Following a series of deaths and hospitalizations from carbon monoxide poisoning on an Arizona waterway, medical investigators have established that large congregations of motorboats can produce enough of the invisible, odorless gas in open air to be hazardous to people.
Investigations along Bridgewater Channel at Lake Havasu City, Ariz., began after two deaths and eight hospitalizations occurred among carbon monoxide–poisoned vacationers between 1997 and 2002. An additional fatality and four serious poisonings have happened since then on boat decks or in nearby water.
During holiday weekends in September 2002 and May 2003, researchers from the Havasu Regional Medical Center, the Centers for Disease Control and Prevention, and other cooperating organizations sampled air along the boat-choked channel and conducted breath tests among vacationers and workers in the vicinity. The breath tests were used to estimate how much carbon monoxide each study participant’s blood contained.
In the afternoon, when carbon monoxide was thickest in the air surrounding the channel, the gas was also most abundant in people’s blood. Average estimated hemoglobin concentrations of the gas rose from a morning concentration of 1 to 11 percent for nonsmokers who were on boats or wading in the water. Nonsmokers working near the channel had peak carbon monoxide concentrations of 6 percent. Smokers typically had carbon monoxide readings 1 to 2 percentage points above those of their nonsmoking cohorts.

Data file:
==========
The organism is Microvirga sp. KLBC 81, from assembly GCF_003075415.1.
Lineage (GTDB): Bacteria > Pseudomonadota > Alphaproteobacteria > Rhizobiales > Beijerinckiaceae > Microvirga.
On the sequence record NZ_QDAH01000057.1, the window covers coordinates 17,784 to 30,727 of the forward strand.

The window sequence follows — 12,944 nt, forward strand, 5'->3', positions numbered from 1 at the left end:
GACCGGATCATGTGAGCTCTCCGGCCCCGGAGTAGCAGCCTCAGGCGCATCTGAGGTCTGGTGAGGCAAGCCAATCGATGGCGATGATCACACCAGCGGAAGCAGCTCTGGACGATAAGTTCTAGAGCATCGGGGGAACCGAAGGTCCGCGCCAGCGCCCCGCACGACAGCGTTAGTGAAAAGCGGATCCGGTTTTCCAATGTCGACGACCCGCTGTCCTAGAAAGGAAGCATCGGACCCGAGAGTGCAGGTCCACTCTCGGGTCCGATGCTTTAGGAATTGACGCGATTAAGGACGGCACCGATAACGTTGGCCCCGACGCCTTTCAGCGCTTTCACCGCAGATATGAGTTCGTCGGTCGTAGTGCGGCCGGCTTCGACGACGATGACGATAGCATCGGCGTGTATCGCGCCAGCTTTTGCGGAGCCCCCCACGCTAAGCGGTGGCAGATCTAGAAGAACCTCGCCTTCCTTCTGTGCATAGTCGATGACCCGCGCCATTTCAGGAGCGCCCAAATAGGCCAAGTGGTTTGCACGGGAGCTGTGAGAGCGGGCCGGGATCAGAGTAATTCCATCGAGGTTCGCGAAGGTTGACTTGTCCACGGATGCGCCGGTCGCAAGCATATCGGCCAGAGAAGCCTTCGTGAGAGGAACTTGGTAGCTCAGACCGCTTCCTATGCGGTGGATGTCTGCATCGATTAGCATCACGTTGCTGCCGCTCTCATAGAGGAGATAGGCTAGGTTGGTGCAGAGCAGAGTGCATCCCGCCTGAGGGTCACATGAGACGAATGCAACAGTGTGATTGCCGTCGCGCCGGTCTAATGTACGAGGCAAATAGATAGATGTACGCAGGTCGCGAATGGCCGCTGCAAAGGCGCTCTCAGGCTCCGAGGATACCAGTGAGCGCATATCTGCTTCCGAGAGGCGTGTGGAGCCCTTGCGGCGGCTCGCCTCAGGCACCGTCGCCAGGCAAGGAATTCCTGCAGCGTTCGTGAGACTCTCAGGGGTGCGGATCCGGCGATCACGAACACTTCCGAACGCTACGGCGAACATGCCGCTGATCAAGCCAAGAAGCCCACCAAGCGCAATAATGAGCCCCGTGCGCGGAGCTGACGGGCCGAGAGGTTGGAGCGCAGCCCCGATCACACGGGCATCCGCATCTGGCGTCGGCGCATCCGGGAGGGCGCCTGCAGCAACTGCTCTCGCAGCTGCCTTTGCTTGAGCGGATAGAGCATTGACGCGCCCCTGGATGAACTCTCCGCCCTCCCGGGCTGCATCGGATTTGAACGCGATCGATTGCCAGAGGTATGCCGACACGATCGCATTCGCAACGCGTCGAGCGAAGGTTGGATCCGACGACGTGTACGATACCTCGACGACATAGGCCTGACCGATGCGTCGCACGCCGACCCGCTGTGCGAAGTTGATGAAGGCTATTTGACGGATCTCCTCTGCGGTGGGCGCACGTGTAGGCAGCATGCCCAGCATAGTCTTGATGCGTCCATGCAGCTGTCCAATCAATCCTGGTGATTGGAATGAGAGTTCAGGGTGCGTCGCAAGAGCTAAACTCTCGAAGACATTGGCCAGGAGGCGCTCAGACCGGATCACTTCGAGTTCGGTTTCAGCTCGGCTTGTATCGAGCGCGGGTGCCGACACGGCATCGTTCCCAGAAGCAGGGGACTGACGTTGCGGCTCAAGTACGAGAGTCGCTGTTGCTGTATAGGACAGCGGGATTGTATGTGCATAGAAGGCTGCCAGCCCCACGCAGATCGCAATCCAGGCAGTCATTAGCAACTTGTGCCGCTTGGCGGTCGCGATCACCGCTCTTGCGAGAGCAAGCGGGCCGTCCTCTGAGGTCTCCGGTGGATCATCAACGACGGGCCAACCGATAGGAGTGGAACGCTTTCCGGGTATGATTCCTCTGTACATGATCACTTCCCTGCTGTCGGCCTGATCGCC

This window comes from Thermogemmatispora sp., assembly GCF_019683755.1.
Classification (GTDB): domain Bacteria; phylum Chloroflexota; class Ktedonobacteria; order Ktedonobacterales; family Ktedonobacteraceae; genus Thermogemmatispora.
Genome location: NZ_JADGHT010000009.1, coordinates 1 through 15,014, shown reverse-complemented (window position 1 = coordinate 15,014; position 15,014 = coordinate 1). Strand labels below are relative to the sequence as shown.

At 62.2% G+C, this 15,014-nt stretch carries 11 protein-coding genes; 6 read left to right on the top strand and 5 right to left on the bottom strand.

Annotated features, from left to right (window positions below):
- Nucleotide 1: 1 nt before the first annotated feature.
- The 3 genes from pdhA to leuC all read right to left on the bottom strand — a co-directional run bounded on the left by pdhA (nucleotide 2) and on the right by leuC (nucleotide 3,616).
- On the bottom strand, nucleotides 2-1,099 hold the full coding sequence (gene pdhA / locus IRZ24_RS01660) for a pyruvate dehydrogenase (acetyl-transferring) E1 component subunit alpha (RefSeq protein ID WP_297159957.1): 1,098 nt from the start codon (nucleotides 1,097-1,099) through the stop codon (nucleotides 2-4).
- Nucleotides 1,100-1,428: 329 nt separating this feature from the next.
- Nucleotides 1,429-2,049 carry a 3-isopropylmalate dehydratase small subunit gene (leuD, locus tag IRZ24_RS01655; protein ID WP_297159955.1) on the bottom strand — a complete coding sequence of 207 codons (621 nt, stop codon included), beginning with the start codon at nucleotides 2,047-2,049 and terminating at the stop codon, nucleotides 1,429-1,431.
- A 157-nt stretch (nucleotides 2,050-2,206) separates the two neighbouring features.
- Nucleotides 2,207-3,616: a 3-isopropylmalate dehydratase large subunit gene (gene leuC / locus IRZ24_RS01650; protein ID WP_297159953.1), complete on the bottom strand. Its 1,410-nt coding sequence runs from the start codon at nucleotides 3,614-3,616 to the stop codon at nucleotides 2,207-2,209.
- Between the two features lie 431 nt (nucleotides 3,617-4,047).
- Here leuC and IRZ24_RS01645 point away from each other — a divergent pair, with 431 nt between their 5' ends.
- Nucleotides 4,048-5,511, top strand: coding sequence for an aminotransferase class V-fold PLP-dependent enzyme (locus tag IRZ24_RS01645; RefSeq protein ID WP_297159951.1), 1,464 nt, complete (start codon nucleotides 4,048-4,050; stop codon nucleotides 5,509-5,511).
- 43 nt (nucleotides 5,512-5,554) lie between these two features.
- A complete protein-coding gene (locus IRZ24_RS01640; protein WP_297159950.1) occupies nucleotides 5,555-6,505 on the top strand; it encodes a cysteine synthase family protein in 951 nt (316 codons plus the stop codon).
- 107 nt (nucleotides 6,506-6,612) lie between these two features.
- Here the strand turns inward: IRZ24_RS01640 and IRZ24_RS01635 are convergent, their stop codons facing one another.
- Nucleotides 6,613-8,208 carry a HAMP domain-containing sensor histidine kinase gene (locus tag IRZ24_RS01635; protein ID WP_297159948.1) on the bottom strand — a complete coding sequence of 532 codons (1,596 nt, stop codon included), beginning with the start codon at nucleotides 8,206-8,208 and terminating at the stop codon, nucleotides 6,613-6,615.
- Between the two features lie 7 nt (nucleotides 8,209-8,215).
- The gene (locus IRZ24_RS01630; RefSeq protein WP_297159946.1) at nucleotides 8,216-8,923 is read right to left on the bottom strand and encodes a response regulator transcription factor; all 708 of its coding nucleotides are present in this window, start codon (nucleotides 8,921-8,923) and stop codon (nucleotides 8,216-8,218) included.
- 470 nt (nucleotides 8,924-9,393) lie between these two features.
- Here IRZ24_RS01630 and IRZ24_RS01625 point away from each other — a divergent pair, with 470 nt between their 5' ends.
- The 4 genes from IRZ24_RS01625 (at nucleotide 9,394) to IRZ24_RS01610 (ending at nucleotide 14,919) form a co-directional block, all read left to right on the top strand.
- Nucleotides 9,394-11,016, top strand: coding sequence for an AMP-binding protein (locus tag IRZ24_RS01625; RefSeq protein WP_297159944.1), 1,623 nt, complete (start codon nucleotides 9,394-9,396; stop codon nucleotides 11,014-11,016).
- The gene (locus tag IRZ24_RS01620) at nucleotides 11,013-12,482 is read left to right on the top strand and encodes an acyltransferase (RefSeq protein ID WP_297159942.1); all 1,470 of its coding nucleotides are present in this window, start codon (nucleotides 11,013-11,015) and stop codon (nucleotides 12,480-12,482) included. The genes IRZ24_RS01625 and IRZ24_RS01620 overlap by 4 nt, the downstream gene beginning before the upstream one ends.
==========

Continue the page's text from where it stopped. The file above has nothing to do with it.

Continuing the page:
According to World Health Organizations recommendations, carbon monoxide concentrations in blood hemoglobin shouldn’t exceed 2.5 percent.
In addition to the abundance of boats, calm air and high temperatures contribute to elevated carbon monoxide concentrations at the Bridgewater Channel, the researchers report in the April 23 Morbidity and Mortality Weekly Report.